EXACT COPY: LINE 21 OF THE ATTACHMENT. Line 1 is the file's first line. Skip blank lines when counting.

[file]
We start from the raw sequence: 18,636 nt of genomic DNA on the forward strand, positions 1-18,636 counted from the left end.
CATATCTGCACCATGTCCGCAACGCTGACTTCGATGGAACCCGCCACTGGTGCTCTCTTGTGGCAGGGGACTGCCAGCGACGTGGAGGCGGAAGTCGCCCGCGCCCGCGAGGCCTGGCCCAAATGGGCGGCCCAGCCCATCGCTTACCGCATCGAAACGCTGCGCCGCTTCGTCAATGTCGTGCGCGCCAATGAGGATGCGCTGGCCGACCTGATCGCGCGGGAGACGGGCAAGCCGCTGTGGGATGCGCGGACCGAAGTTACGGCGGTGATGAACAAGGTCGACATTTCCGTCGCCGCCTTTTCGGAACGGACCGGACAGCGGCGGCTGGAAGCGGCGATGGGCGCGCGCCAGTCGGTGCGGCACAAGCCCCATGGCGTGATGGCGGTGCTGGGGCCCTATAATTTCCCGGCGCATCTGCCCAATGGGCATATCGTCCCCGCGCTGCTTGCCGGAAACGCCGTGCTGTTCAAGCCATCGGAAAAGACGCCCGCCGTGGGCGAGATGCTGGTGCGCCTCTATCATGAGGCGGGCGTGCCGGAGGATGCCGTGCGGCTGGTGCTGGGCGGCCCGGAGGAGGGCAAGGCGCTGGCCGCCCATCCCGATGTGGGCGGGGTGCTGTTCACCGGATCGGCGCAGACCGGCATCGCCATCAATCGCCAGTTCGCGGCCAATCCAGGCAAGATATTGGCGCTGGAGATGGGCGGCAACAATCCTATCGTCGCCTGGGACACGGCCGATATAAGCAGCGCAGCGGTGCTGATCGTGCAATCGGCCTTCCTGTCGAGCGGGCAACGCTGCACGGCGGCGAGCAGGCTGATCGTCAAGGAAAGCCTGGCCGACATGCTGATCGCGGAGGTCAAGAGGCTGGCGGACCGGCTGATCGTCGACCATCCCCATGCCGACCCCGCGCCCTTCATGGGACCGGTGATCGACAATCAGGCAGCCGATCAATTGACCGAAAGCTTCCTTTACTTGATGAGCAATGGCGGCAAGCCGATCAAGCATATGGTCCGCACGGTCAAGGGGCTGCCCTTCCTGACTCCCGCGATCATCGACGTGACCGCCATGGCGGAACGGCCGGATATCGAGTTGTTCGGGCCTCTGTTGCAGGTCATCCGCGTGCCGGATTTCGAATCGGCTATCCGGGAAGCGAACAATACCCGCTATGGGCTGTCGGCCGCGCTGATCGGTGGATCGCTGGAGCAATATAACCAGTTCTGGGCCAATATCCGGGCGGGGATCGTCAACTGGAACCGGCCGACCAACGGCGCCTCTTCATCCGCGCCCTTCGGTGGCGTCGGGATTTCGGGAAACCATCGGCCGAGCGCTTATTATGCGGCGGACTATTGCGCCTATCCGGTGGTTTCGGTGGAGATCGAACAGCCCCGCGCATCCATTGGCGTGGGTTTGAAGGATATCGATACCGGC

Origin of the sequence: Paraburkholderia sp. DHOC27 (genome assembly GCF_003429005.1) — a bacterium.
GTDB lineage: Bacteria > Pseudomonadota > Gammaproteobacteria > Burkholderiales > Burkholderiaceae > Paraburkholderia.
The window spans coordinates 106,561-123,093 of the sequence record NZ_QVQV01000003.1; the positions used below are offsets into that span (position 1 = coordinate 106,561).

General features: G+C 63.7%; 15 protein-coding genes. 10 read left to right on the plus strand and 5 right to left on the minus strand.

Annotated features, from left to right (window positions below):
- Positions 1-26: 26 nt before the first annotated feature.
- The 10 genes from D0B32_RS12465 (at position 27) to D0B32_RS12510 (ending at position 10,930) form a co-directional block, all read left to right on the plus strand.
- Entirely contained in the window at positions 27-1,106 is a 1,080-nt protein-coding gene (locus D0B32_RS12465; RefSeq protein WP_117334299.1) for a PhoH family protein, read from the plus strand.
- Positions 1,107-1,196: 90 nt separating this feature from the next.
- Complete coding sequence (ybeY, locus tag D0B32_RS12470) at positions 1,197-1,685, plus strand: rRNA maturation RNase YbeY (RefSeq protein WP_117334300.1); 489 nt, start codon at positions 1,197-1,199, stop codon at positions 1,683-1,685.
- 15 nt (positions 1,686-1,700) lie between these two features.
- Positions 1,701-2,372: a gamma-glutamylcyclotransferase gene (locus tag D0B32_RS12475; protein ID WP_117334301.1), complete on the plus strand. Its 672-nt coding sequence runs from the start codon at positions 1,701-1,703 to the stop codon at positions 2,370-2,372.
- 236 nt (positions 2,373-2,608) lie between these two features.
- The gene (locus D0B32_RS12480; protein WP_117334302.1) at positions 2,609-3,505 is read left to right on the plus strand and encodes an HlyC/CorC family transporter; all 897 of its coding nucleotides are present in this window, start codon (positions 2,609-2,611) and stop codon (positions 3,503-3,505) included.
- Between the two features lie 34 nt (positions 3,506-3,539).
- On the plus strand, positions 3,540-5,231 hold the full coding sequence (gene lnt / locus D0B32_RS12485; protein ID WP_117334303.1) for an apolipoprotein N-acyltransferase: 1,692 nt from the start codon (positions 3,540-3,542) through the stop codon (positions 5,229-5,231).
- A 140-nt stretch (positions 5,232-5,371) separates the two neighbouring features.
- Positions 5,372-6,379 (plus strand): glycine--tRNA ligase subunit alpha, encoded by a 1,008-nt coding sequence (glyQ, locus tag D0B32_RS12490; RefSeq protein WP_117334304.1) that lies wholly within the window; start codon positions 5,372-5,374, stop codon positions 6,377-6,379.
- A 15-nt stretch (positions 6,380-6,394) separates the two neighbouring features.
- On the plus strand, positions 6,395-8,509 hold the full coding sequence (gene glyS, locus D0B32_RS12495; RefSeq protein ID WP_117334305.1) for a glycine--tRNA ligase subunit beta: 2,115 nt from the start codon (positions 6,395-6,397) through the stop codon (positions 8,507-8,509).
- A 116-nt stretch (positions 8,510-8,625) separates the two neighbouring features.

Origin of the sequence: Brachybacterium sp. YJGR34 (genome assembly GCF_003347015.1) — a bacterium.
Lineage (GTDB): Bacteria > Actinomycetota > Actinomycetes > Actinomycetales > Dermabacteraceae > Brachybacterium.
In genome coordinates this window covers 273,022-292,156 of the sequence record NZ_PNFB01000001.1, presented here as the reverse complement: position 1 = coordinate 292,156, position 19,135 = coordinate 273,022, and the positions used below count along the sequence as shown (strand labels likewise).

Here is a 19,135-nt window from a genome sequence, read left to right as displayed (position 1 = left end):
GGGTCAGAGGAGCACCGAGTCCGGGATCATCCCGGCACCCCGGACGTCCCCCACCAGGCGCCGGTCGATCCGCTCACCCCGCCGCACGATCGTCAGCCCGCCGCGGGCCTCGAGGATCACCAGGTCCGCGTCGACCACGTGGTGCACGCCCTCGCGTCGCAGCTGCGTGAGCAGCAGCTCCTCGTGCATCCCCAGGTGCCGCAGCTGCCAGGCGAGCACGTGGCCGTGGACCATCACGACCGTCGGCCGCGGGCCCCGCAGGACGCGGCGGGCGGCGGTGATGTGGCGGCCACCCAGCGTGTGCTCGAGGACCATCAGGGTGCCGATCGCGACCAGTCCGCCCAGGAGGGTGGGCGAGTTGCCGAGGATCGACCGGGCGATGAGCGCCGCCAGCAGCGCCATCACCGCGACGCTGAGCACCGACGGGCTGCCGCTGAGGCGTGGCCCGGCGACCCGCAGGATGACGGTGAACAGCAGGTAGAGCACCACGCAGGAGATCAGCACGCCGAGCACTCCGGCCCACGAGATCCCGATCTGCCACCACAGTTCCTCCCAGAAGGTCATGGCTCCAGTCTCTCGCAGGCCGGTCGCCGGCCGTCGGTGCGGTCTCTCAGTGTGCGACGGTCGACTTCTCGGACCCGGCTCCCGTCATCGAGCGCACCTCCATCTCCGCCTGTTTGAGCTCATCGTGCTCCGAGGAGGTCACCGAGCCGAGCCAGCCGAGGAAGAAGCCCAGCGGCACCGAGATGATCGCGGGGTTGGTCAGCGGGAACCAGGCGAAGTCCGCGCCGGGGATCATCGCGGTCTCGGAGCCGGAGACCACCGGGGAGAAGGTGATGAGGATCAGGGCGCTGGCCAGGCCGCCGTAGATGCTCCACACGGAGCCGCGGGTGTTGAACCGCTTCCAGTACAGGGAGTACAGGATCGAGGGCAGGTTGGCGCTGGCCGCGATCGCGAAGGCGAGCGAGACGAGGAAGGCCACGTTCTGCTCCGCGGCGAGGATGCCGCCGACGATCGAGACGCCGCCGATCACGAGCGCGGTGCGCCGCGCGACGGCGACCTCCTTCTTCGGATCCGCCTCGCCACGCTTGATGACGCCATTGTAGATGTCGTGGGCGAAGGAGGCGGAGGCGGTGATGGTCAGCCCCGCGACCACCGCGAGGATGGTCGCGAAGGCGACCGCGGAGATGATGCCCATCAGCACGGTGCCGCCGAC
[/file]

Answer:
- A 15-nt stretch (positions 6,380-6,394) separates the two neighbouring features.